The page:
nice post by @zeynep tufekci about how twitter better understands engagement metrics than what their users actually want from their service, and how those interests are often in conflict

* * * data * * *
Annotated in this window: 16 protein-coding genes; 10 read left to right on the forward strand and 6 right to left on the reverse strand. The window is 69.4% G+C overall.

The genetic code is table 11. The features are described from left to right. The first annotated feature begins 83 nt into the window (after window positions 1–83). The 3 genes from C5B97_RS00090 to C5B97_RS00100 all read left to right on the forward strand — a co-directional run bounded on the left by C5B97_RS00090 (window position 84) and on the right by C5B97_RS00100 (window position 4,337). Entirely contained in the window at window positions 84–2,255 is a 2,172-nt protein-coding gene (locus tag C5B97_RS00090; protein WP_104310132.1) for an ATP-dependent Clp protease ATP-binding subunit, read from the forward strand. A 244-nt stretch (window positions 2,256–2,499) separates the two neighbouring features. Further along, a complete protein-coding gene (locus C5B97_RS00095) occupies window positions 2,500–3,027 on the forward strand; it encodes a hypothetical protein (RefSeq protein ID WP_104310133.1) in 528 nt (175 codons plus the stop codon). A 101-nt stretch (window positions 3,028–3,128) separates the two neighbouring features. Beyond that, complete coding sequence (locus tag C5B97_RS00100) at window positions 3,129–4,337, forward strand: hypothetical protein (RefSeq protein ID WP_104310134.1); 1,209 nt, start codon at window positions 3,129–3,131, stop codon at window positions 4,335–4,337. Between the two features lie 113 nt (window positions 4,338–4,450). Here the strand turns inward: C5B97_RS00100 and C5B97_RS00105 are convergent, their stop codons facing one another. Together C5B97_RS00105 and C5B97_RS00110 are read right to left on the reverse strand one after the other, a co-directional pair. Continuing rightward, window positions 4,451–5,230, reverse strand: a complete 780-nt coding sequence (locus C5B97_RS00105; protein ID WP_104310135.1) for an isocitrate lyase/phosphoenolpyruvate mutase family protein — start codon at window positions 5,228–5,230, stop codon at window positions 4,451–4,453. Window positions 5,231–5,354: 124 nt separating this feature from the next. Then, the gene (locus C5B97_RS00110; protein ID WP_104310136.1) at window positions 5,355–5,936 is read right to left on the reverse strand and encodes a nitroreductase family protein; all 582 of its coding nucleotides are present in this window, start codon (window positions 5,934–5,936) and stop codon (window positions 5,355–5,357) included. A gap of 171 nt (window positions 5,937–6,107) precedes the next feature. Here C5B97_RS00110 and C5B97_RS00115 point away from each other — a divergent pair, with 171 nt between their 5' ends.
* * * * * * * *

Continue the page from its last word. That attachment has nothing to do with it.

Pretty obvious the people who design Twitter use it in a unique way, and want to enforce that way more broadly. “Favorite” was chosen specifically, not “like”, which is the non-public social signal @zeynep describes. But, for Twitter, both RT and fave are public, where favorites are literally a collection of your favorite tweets. Notice how the new Twitter profile pages put your list of favorite tweets right up there with your followers and following. That design decision only makes sense in the context of wanting faves to be broadcast-style content, because putting a list of non-broadcast social signals this up-front would be strange (and it is strange to see my faves counted and put up front like that). Twitter's intention isn't to broadcast a non-broadcast signal but instead change the non-broadcast behavior into a broadcast one, to enforce their way of using the service on their diverse set of users. This is where the ends of the company (more broadcast behaviors thus more content and more engagement) comes into friction to what many users want from the fave: a non-broadcast social signal.